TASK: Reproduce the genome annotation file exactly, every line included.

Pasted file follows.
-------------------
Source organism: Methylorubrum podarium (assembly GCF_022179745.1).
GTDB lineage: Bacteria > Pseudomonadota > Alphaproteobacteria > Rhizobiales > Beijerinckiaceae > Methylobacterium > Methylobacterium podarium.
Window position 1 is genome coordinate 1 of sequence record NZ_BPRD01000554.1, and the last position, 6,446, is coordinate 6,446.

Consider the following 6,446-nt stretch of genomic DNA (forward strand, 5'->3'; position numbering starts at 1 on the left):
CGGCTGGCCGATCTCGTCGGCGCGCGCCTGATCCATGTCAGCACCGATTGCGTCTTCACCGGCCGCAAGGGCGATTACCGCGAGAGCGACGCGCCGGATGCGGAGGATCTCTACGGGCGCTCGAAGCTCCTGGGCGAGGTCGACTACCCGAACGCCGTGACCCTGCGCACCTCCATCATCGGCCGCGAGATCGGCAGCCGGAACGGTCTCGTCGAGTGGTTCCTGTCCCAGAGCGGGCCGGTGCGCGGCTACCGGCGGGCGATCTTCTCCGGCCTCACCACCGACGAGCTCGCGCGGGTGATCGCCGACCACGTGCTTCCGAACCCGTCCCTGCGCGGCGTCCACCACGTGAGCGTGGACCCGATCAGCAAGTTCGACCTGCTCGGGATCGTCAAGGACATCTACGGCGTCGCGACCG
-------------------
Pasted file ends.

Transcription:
Source organism: Methylorubrum podarium (assembly GCF_022179745.1).
GTDB lineage: Bacteria > Pseudomonadota > Alphaproteobacteria > Rhizobiales > Beijerinckiaceae > Methylobacterium > Methylobacterium podarium.
Window position 1 is genome coordinate 1 of sequence record NZ_BPRD01000554.1, and the last position, 6,446, is coordinate 6,446.

Consider the following 6,446-nt stretch of genomic DNA (forward strand, 5'->3'; position numbering starts at 1 on the left):
CGGCTGGCCGATCTCGTCGGCGCGCGCCTGATCCATGTCAGCACCGATTGCGTCTTCACCGGCCGCAAGGGCGATTACCGCGAGAGCGACGCGCCGGATGCGGAGGATCTCTACGGGCGCTCGAAGCTCCTGGGCGAGGTCGACTACCCGAACGCCGTGACCCTGCGCACCTCCATCATCGGCCGCGAGATCGGCAGCCGGAACGGTCTCGTCGAGTGGTTCCTGTCCCAGAGCGGGCCGGTGCGCGGCTACCGGCGGGCGATCTTCTCCGGCCTCACCACCGACGAGCTCGCGCGGGTGATCGCCGACCACGTGCTTCCGAACCCGTCCCTGCGCGGCGTCCACCACGTGAGCGTGGACCCGATCAGCAAGTTCGACCTGCTCGGGATCGTCAAGGACATCTACGGCGTCGCGACCG